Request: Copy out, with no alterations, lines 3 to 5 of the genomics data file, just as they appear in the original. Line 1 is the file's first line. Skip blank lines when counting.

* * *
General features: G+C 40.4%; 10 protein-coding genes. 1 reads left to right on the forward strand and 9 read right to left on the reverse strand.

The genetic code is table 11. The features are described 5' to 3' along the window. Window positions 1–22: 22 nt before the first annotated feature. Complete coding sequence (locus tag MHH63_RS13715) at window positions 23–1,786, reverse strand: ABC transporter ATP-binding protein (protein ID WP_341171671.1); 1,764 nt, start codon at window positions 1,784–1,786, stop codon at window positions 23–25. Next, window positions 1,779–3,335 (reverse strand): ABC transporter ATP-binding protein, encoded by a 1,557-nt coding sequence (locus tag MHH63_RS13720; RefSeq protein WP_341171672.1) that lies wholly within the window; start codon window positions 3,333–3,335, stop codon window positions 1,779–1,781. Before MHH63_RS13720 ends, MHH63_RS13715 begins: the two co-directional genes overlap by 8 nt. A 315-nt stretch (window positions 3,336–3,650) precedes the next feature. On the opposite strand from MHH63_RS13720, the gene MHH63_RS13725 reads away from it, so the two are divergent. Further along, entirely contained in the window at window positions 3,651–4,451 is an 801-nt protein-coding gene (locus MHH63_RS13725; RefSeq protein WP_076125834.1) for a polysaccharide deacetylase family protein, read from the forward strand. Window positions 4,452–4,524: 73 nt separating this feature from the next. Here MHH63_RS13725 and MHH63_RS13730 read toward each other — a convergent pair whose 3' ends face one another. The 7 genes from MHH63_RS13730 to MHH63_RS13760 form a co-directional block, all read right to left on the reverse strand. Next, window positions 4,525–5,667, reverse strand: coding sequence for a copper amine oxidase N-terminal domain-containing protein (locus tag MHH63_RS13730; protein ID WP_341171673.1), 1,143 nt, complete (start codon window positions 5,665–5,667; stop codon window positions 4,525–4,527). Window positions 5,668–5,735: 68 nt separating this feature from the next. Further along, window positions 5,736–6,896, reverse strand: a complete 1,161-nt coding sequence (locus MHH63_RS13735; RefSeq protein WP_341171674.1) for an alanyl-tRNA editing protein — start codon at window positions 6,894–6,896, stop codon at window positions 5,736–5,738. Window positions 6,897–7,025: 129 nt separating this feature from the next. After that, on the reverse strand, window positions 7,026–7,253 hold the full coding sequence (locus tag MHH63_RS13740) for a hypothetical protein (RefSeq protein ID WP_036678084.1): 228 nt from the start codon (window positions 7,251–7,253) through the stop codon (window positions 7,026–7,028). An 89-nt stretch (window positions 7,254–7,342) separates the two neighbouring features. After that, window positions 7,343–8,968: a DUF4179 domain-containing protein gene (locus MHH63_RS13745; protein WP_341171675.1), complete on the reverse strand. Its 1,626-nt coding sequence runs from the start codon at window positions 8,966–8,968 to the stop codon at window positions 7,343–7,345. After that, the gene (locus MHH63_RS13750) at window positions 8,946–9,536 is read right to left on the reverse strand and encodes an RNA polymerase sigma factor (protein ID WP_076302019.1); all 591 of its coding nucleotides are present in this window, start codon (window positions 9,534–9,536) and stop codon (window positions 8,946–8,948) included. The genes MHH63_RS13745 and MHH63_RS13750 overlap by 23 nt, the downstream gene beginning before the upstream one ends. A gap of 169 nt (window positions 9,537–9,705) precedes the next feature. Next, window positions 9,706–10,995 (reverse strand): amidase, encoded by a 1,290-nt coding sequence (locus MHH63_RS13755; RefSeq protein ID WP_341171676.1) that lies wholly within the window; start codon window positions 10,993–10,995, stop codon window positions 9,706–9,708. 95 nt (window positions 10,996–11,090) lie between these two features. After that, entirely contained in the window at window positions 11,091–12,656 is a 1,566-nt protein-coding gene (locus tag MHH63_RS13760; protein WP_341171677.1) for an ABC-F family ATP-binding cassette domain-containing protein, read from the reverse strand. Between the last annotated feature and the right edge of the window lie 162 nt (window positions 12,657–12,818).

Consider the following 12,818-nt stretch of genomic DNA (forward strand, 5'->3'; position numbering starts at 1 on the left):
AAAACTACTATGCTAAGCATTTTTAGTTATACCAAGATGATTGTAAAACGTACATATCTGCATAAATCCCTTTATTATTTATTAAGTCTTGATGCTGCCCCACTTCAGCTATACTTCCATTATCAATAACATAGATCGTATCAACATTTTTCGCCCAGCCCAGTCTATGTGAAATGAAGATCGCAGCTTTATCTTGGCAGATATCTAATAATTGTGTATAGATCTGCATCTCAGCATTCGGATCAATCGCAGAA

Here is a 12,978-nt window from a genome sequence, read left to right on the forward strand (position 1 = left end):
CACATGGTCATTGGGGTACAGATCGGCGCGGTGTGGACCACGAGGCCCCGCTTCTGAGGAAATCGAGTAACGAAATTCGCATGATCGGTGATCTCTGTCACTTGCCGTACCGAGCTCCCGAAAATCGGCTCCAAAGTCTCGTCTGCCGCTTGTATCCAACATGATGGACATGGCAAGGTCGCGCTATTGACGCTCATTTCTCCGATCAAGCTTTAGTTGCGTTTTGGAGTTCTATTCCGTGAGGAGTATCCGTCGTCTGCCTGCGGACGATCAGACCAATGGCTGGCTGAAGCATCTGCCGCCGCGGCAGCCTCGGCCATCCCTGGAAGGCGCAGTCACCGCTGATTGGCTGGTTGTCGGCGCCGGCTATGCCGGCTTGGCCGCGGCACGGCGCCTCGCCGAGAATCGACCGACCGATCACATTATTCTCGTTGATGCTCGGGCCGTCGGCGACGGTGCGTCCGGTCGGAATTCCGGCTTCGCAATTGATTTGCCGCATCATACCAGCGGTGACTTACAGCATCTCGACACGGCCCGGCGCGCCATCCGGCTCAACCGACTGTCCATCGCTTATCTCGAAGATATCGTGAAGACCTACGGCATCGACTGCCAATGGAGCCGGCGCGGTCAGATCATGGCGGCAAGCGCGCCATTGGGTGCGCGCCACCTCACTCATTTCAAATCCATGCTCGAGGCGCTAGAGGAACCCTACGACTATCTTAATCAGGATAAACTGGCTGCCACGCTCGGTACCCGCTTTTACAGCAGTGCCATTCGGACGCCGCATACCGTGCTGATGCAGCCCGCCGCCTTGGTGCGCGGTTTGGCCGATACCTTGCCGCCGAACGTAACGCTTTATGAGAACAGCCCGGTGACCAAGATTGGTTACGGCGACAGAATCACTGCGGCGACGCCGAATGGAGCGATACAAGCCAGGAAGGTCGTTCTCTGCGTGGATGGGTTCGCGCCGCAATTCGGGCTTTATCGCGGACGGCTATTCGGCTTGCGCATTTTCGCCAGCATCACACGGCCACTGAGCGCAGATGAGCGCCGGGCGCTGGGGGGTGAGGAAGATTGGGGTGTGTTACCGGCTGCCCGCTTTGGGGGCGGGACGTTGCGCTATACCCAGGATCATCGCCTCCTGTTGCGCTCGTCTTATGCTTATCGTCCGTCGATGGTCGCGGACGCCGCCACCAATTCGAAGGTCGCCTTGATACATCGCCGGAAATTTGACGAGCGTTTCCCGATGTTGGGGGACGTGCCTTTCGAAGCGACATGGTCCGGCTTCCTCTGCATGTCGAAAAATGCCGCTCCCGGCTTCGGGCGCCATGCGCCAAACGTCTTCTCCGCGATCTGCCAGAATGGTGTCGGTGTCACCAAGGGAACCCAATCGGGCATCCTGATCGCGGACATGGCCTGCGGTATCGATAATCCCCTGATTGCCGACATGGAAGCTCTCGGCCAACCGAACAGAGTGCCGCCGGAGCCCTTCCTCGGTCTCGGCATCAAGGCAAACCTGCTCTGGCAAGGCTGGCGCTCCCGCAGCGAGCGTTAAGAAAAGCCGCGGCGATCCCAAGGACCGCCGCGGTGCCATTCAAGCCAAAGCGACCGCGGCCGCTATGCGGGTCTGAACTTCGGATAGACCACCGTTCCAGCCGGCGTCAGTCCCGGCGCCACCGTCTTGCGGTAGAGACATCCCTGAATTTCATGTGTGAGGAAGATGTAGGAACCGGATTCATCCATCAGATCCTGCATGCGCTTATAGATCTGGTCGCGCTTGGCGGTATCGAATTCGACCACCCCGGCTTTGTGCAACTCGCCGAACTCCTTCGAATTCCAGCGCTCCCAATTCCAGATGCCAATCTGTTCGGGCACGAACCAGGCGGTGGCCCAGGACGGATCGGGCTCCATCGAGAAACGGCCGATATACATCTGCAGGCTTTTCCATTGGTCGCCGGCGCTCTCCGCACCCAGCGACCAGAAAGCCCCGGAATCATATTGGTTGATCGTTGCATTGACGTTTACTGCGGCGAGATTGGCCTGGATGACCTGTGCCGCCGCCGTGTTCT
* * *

Consider the following 12,818-nt stretch of genomic DNA (forward strand, 5'->3'; position numbering starts at 1 on the left):
AAAACTACTATGCTAAGCATTTTTAGTTATACCAAGATGATTGTAAAACGTACATATCTGCATAAATCCCTTTATTATTTATTAAGTCTTGATGCTGCCCCACTTCAGCTATACTTCCATTATCAATAACATAGATCGTATCAACATTTTTCGCCCAGCCCAGTCTATGTGAAATGAAGATCGCAGCTTTATCTTGGCAGATATCTAATAATTGTGTATAGATCTGCATCTCAGCATTCGGATCAATCGCAGAA

Here is a 12,978-nt window from a genome sequence, read left to right on the forward strand (position 1 = left end):